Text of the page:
Lying to a jury would seem to be a serious ethical violation for a lawyer, and by the wording of the rules, it should be. But every lawyer I’ve discussed Parkman’s tactic with agrees that such non-substantive lies would never result in professional discipline. (I think they should be.)

But what about inspirational stories and anecdotes that aren’t true? Does the end justify the means? Brian Childers’ story about Tommy Lasorda reminded me of another Lasorda story. Managing in the minors before becoming the third-longest tenured manager with a single team in baseball history, the ever-ebullient leader of the Spokane AAA team was faced with a dispirited squad that has lost nine straight games. Tommy bucked them up by reminding the players that the 1927 Yankees of “Murderer’s Row” fame, then and now the consensus choice as the greatest baseball team of all-time, also lost nine games straight. His team was cheered, and not only broke out of their slump, but went on a winning streak.

Asked later if it was true that the team of the Babe, the “Iron Horse” and the rest ever lost nine in a row, Lasorda answered, “Hell, I don’t know. But it turned my team around when they thought so!!”

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Morning Ethics Warm-Up That I Forgot To Post Until Now, 1/12/2021, And I Am Abashed…

Businessman with a paper bag on head

1. More for the “Scared Yet?” Files; Many thanks to Michael R, in his comment on this post, for reminding me about the scary decision of the National Association of Realtors, one of the nation’s largest trade organization, to start trying to control members speech in and away from the workplace. This should be a stand-alone post, but I’m behind, so I’ll cover this revolting development now.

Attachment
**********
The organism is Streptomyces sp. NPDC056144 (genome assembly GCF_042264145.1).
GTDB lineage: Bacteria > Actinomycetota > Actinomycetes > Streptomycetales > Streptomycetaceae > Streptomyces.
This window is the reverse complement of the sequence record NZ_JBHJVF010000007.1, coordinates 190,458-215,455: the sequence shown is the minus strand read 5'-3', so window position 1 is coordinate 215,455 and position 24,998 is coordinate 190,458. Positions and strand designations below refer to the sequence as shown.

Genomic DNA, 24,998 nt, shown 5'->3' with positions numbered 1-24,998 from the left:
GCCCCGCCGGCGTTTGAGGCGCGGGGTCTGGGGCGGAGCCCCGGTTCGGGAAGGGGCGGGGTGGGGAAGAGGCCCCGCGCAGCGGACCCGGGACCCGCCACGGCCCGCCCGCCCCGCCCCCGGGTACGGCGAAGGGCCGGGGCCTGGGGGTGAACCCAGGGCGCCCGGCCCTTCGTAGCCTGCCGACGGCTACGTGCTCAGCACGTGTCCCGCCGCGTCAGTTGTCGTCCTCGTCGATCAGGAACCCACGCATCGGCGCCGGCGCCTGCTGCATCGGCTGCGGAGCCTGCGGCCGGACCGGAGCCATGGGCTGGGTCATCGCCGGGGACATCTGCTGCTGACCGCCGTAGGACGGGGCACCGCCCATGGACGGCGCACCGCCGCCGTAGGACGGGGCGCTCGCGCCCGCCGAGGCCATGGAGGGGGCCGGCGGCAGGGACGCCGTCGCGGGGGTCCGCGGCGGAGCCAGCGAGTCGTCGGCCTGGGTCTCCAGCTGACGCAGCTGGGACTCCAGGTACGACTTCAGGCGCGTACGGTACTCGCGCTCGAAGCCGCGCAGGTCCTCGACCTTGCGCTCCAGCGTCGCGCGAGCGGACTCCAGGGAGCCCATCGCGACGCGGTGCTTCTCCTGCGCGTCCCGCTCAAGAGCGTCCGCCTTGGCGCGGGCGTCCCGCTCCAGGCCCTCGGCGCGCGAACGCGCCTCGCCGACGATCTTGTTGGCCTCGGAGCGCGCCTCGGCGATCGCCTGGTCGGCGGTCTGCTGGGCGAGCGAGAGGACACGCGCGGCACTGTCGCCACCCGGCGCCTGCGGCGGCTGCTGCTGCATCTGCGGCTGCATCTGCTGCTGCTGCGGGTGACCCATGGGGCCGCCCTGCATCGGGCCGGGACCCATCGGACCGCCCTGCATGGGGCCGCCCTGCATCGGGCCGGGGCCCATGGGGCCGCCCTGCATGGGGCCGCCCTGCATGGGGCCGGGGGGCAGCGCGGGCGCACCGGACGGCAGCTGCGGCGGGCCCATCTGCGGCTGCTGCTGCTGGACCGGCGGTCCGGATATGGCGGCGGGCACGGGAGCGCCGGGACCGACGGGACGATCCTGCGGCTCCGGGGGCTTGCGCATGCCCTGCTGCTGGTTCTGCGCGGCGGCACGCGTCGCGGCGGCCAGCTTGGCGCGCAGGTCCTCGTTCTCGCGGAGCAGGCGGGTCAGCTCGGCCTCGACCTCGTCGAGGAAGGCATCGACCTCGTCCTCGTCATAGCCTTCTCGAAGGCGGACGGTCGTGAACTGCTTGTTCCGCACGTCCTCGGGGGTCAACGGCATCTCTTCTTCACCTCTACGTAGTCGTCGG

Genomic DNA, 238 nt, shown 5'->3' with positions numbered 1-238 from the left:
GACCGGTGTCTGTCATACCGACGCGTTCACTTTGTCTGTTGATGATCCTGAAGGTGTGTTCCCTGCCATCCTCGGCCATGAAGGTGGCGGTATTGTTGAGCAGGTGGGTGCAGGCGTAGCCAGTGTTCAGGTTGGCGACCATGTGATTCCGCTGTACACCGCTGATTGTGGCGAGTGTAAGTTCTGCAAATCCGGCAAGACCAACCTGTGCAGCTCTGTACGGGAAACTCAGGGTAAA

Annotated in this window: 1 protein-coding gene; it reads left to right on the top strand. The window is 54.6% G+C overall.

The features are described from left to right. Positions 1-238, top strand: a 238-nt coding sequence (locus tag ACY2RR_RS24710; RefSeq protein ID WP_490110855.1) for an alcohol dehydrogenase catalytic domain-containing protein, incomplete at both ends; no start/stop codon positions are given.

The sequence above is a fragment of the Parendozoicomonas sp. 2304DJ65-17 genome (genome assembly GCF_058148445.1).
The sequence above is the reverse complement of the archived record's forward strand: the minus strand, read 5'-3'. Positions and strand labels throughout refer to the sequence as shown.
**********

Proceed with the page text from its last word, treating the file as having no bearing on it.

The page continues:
The NAR revised its professional ethics code to ban “hate speech and harassing speech” by its 1.4 million members. The new rules will allow investigations, fines or expulsion of real estate agents who insult, threaten or harass” people based on race, sex, or other legally protected characteristics. Of course, what is harassment or haye speech is in the eye of thebeholder, and all such rules potentially chill speech and expression by creating fear at the source. According to the group’s online training sessions, the sweeping prohibition applies to association members every minute of the day, covering all communication, private and professional, written and spoken, online and off. A maximum fine could be as high as $15,000.

Mary Wagner, a white, lesbian real estate agent, says the rule fits her vision for creating a fairer society, and she predicts predicts thousands of complaints this year. You know: fair. Want to wreck a competitor? Report a politically-incorrect joke someone claims the competitor made to a neighbor while walking his dog. Mary says she’s thrilled about the move….. because she’s a left-wing fascist. Res ipsa loquitur.

You can quote me on that.

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China. The Emergent Competitor


Guest post by Michael West.

[I realized…I’m a little slow sometimes…that it was silly to call outstanding posts on Ethics Alarms Open Forums “comments” when they are, in fact, stand alone essays. With this example by Michael West, Ethics Alarms will, when appropriate, designate such commentary as guest posts. That will not mean that my answer to all of the people who tell me they love Ethics Alarms and want to contribute with product promotions or articles on haberdashery, insect larvae or cosmetics will be changing. It’s still NO. JM]